First law of economics: There is no such thing as a free lunch. First law of life: there is no such thing as a quick fix.
John Kerry, the Democratic nominee for president, has supported importation of drugs from Canada in order to lower the price to US citizens. George W. Bush has objected to the importation because, as he tells it, Canadian drugs aren't safe. Bloomberg Business News reports that Republicans running for Congress in Ohio, Iowa and Florida are splitting with Bush over the issue of importation of Canadian drugs. That's probably a good sign. Not so long ago, anybody who disagreed with President Bush could be pilloried as unpatriotic -- and that may happen yet.
Neither one has a good solution to the problem. The Bloomberg report continues: "... I don't see why we shouldn't be able to import,'' said Ohio Republican Frank Cusimano, 39, who is trying to unseat a Democrat in the House. The issue became personal when his 58-year-old mother-in-law needed a two-week supply of the Pharmacia Corp. antibiotic Zyvox. It cost $697 and wasn't covered by insurance."
Mr. Cusiman's mother-in-law isn't going to be helped by importing drugs from Canada. Zyvox is a drug that's used to treat methicillin resistant Stapylococcus aureus, which is to say that this is not a drug you can order by phone and wait for delivery. When you need it, you need it now. Importation and mail order are fine for chronic-use drugs, the kind that you'll be taking at the same dose for a long time. If you're taking a drug for high blood pressure or to lower cholesterol, and know you'll be on the same dose next month and the month after that, you can go to a mail-order pharmacy or a Canadian pharmacy which is really the same thing, and have a regular schedule, delivered to your home with the same regularity as the Reader's Digest. Some companies recommend that you get your physician to write two prescriptions, one, for a few days' supply, to be filled at your local pharmacy, and the other to be sent to the mail-order operation.
The trouble is, this is out-sourcing as sure as having computer support systems run from a telephone line in Bangkok. It's not corporate out-sourcing, and the people practicing it need to control costs more than the multinational corporations that are sending jobs overseas, but it amounts to the same thing. When prescriptions are filled in Canada, then local US pharmacies lose business. Then the local pharmacies close and there's no place to get the antibiotic or pain medication, the stuff you need in a hurry.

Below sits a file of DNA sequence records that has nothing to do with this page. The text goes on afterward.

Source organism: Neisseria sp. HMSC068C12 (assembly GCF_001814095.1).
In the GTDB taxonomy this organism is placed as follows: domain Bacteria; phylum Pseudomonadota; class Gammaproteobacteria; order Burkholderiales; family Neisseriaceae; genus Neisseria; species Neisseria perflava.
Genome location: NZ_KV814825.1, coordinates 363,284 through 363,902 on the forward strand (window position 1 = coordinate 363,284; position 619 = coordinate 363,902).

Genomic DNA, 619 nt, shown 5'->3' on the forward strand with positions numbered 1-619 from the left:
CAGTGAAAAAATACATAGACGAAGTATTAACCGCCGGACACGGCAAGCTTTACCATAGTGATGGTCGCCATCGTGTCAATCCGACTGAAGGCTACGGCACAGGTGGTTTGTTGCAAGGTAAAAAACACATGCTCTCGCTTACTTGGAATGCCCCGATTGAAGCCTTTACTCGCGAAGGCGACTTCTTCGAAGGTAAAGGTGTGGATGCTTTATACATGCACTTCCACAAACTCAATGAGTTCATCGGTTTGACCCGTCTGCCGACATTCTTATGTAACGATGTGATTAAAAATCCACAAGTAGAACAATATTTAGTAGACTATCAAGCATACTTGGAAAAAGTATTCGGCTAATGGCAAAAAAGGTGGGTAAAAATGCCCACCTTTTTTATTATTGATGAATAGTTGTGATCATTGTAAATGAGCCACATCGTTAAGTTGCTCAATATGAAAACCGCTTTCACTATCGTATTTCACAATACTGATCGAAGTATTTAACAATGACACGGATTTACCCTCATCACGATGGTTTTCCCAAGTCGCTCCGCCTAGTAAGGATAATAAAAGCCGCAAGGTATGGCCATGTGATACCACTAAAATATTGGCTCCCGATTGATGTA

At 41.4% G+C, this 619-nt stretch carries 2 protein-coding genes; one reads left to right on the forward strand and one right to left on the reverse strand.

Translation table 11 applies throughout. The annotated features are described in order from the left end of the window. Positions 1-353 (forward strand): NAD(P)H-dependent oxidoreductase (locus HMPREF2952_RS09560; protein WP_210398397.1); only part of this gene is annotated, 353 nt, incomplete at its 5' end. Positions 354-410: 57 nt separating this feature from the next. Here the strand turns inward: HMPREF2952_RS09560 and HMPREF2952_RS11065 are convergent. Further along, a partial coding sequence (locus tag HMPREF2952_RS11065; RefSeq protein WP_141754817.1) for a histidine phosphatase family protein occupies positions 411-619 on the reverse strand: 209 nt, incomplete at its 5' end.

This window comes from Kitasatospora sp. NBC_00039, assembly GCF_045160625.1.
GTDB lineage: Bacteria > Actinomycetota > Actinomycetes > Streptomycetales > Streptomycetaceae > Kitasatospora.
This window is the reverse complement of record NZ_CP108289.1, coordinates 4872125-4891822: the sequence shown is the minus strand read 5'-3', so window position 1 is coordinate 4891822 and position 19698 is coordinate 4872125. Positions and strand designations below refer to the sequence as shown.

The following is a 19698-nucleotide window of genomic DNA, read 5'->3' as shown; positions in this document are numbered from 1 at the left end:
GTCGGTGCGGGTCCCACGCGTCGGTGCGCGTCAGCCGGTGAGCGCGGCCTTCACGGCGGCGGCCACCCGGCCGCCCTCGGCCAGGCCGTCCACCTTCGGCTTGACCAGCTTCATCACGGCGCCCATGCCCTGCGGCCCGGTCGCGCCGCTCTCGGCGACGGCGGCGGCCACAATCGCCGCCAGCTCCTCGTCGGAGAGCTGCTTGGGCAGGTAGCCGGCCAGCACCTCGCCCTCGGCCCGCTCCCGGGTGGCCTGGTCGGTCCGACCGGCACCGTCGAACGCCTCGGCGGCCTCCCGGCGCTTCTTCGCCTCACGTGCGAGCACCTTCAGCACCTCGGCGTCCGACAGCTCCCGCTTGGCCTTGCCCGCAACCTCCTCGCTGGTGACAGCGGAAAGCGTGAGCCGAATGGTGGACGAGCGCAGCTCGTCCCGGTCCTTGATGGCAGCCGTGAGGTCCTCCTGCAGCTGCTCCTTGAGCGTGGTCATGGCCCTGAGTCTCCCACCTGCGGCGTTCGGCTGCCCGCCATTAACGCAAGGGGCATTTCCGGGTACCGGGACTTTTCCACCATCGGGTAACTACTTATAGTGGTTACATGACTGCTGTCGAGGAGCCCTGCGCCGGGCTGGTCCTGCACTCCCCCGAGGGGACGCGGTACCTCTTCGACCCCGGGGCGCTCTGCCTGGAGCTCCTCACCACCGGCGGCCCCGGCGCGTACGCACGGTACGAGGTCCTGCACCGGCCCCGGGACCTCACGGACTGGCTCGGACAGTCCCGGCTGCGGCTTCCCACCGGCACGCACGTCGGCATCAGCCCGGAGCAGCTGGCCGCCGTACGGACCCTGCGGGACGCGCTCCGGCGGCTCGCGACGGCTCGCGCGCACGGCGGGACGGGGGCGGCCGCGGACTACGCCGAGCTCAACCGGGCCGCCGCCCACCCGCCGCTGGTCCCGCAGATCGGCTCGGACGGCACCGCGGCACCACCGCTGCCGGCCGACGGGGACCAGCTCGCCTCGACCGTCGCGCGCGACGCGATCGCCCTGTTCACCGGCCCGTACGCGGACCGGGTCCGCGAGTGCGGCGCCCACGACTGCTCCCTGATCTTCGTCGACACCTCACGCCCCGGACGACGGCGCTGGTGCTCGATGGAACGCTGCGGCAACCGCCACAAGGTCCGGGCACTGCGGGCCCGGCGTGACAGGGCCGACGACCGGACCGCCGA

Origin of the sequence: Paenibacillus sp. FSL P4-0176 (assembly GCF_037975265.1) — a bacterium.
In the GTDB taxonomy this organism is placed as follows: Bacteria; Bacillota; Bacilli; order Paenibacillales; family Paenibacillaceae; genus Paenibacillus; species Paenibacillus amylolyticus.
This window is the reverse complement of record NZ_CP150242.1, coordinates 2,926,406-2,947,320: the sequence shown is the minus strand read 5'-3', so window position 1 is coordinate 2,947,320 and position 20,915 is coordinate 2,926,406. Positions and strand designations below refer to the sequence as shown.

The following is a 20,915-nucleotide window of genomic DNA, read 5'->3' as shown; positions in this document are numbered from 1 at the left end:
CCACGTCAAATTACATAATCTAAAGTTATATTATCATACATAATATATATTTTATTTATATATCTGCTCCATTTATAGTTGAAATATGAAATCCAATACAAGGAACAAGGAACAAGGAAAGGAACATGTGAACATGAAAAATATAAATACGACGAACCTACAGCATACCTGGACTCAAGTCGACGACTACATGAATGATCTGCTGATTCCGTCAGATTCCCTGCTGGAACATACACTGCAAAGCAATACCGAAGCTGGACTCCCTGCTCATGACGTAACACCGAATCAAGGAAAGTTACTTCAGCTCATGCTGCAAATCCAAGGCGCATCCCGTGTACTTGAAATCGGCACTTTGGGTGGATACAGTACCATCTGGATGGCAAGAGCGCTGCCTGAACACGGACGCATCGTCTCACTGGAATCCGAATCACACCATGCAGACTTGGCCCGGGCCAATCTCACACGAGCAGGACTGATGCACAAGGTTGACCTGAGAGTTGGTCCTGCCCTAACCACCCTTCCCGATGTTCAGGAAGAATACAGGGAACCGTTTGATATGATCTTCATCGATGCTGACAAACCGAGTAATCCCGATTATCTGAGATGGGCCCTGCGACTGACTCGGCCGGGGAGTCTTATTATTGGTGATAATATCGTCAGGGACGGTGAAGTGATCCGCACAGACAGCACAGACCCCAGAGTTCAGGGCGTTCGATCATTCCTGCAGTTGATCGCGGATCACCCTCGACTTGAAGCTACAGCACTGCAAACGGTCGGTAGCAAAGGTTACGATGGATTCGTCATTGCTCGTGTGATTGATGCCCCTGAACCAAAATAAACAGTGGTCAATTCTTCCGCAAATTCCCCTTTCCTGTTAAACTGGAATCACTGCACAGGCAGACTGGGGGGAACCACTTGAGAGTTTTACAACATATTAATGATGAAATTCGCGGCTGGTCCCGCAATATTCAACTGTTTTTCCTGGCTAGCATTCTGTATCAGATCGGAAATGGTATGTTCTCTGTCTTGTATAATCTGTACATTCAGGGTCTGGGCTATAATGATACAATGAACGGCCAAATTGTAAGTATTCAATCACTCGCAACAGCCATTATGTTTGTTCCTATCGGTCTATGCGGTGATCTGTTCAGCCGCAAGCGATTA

This is a problem that has existed for decades -- do you go for the lower prices, or pay more for service and convenience? The supermarkets put the neighborhood groceries out of business, and Home Depot and Lowe's have killed off the neighborhood hardware store.
Unfortunately, there isn't always a practical choice. Most people would like to support a local retailer, but can't afford to. When your job has been down-sized or out-sourced, you may not have the luxury of shopping at the local grocery. Wal-Mart hasn't built its business on ambience, service and charm -- it's just that Wal-Mart is all many of us can afford. Faded Glory isn't just the symbol of Wal-Mart, it's the symbol of America under the Bush administration.
The plight of the independent pharmacy is similar to that of the family farm, the neighborhood hardware store or the shoe store, but there's an added dimension when you're the parent of a child with a strep sore throat and there's no place to fill the prescription for penicillin or a cancer patient waiting for Federal Express to bring your morphine.
The lure of the quick fix is tempting, but there are always going to be problems. The problem of Islamic terrorism isn't going to be fixed by bombing another country in the name of democracy, but by the slow process of supplanting the madrasahs with proper schools, and promoting generations of Islamic people who follow their own traditions but respect those of others. The problem of high drug prices won't be solved by sending the business to Canada and Mexico, but by a system of universal health care that covers everyone, everywhere. Neither one can be achieved by a quick fix.
Importing Canadian drugs is a Band-Aid; importing the Canadian healthcare system is a cure. Could we please get started?
Sam Uretsky is a writer and pharmacist living on Long Island, N.Y.